Volume-outcome relationship for coronary artery bypass grafting in an era of decreasing volume

Arch Surg. 2008 Apr;143(4):338-44; discussion 344. doi: 10.1001/archsurg.143.4.338.

Abstract

Hypothesis: We hypothesized that the recent reduction in procedure volume for coronary artery bypass grafting (CABG) has led to an increase in the in-hospital mortality rate.

Design: Hospital discharge data from the Nationwide Inpatient Sample from January 1, 1988, through December 31, 2003.

Setting: A 20% random sample of patients admitted to US hospitals.

Patients: All patients who underwent CABG or percutaneous transluminal coronary interventions. Facilities performing CABG were assigned to standard volume cutoffs.

Main outcome measures: Rates of cardiac procedures and the proportion of hospitals meeting standard volume cutoffs, as well as the CABG mortality rate.

Results: During our 16-year study period, the rate of CABG increased from 7.2 cases per 1000 discharges in 1988 to 12.2 cases in 1997 but then decreased to 9.1 cases in 2003, while the rate of percutaneous interventions tripled. For CABG, the proportion of high-volume hospitals declined from 32.5% in 1997 to 15.5% in 2003. Despite shifts between high- and low-volume hospitals, the CABG mortality rate steadily declined from 5.4% in 1988 to 3.3% in 2003. Hospitals performing the lowest volume of CABG experienced the largest decrease in the in-hospital mortality rate.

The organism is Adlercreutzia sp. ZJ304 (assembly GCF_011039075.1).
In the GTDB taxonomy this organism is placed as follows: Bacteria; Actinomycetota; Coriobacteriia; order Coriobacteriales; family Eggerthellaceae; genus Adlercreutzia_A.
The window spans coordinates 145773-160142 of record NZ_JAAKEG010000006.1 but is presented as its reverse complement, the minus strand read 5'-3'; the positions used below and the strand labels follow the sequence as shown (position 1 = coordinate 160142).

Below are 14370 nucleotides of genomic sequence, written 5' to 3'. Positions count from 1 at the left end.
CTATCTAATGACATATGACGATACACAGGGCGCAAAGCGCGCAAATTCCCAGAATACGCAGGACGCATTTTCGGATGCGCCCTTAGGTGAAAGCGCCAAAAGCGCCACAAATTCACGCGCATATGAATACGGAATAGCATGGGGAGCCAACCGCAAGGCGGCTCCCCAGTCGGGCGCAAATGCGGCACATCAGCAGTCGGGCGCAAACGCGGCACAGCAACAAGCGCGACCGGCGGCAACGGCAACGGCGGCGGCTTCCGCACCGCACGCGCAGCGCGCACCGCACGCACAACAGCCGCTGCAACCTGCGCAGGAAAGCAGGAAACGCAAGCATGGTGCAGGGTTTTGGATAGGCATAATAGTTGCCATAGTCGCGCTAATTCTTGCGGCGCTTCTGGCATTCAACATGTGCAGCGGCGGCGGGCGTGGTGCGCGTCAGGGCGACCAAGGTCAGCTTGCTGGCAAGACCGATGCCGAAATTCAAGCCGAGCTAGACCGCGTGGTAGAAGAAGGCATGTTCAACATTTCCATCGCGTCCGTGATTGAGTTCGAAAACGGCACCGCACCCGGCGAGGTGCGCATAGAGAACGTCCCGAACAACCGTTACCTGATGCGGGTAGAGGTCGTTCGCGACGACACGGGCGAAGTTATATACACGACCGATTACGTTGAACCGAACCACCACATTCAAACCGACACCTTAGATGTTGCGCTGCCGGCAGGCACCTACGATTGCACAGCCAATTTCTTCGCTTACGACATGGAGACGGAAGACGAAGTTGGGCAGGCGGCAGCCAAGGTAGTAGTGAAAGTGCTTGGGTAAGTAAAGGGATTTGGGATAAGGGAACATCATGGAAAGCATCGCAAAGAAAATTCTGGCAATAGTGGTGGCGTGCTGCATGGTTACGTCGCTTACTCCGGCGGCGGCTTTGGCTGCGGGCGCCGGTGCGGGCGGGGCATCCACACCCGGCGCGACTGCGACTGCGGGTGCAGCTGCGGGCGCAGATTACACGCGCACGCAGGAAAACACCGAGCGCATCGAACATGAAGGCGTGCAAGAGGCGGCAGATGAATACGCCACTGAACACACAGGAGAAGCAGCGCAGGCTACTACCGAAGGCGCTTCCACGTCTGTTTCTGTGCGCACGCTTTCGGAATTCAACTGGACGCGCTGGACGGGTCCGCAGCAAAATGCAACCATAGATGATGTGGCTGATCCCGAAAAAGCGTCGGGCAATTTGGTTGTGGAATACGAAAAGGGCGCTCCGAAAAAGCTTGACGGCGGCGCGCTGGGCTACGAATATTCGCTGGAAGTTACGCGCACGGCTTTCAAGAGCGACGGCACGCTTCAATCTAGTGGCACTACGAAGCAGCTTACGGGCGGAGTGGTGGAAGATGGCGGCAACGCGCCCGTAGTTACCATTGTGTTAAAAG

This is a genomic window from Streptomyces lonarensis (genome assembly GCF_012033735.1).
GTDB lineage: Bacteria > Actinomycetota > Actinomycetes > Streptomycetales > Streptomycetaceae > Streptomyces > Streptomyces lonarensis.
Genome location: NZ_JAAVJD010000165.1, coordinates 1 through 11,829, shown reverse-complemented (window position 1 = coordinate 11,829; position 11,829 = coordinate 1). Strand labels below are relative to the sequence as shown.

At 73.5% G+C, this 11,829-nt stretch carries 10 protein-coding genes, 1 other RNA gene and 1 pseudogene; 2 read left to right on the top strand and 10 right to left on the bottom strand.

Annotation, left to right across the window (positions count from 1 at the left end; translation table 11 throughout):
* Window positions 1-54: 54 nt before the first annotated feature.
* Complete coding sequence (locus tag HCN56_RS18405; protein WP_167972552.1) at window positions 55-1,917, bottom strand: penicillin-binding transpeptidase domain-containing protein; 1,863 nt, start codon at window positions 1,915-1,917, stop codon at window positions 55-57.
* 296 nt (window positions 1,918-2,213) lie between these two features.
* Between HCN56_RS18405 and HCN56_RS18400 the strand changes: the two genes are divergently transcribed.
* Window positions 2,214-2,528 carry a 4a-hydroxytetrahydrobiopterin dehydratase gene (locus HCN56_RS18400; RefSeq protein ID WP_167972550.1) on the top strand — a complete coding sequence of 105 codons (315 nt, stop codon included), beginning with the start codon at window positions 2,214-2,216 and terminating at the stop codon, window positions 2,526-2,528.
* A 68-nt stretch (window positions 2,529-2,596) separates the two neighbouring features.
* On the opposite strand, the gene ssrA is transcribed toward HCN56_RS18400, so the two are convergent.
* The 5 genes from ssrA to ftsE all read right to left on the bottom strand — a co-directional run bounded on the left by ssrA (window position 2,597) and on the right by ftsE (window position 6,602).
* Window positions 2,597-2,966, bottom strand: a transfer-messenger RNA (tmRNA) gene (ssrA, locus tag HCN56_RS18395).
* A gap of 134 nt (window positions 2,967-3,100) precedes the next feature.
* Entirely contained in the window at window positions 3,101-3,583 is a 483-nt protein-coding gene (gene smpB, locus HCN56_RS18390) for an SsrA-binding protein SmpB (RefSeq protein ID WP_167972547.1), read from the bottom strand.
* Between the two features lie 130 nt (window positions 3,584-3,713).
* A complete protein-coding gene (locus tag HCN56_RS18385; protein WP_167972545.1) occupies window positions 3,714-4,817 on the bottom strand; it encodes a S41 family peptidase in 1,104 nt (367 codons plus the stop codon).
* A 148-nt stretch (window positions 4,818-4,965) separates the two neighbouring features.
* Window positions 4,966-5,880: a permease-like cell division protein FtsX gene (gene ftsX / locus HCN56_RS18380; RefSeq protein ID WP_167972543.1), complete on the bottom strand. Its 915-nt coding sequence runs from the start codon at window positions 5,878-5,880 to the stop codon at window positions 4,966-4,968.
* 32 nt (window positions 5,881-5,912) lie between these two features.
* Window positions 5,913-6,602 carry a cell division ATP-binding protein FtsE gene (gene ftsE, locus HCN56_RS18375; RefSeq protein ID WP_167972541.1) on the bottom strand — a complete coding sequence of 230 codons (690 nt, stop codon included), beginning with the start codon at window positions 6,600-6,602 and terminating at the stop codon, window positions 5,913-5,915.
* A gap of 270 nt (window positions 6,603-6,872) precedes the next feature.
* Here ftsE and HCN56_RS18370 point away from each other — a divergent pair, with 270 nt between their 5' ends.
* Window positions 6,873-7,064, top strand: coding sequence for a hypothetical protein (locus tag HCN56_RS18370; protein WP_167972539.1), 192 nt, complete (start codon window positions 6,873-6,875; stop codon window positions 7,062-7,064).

Conclusions: Since 1997, CABG volume has declined in the setting of a decrease in in-hospital mortality. A lower mortality rate in the setting of reduced CABG volume is a counterintuitive finding, suggesting that procedure volume is an insufficient predictor of outcome on which to base regionalization strategies.

Publication types

  • Research Support, Non-U.S. Gov't

MeSH terms

  • Aged
  • Angioplasty, Balloon, Coronary / mortality*
  • Chi-Square Distribution
  • Comorbidity
  • Coronary Artery Bypass / mortality*
  • Female
  • Hospital Mortality / trends*
  • Humans
  • Logistic Models
  • Male
  • Middle Aged
  • United States / epidemiology